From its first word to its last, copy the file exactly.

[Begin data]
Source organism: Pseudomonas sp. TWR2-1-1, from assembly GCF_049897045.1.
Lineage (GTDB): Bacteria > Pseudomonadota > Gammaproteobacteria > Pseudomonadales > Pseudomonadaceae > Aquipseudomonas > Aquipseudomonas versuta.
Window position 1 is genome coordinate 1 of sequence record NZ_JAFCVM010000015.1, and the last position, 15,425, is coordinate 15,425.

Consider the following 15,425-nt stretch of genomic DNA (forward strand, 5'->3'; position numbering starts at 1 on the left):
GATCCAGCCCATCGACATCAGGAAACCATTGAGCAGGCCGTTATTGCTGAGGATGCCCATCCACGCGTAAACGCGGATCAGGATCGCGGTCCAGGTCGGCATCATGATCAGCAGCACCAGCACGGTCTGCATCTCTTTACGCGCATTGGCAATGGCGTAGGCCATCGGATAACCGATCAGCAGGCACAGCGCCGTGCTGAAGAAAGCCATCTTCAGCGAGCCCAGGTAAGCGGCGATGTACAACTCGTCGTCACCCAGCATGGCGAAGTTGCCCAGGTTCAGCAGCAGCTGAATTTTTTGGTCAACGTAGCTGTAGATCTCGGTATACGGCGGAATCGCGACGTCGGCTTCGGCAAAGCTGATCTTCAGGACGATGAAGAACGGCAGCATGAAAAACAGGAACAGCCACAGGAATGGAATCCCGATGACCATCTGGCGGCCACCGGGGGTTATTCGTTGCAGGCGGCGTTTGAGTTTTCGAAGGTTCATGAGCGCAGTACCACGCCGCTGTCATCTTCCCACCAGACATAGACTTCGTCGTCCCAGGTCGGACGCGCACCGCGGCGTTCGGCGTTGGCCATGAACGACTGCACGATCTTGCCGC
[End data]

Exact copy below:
Source organism: Pseudomonas sp. TWR2-1-1, from assembly GCF_049897045.1.
Lineage (GTDB): Bacteria > Pseudomonadota > Gammaproteobacteria > Pseudomonadales > Pseudomonadaceae > Aquipseudomonas > Aquipseudomonas versuta.
Window position 1 is genome coordinate 1 of sequence record NZ_JAFCVM010000015.1, and the last position, 15,425, is coordinate 15,425.

Consider the following 15,425-nt stretch of genomic DNA (forward strand, 5'->3'; position numbering starts at 1 on the left):
GATCCAGCCCATCGACATCAGGAAACCATTGAGCAGGCCGTTATTGCTGAGGATGCCCATCCACGCGTAAACGCGGATCAGGATCGCGGTCCAGGTCGGCATCATGATCAGCAGCACCAGCACGGTCTGCATCTCTTTACGCGCATTGGCAATGGCGTAGGCCATCGGATAACCGATCAGCAGGCACAGCGCCGTGCTGAAGAAAGCCATCTTCAGCGAGCCCAGGTAAGCGGCGATGTACAACTCGTCGTCACCCAGCATGGCGAAGTTGCCCAGGTTCAGCAGCAGCTGAATTTTTTGGTCAACGTAGCTGTAGATCTCGGTATACGGCGGAATCGCGACGTCGGCTTCGGCAAAGCTGATCTTCAGGACGATGAAGAACGGCAGCATGAAAAACAGGAACAGCCACAGGAATGGAATCCCGATGACCATCTGGCGGCCACCGGGGGTTATTCGTTGCAGGCGGCGTTTGAGTTTTCGAAGGTTCATGAGCGCAGTACCACGCCGCTGTCATCTTCCCACCAGACATAGACTTCGTCGTCCCAGGTCGGACGCGCACCGCGGCGTTCGGCGTTGGCCATGAACGACTGCACGATCTTGCCGC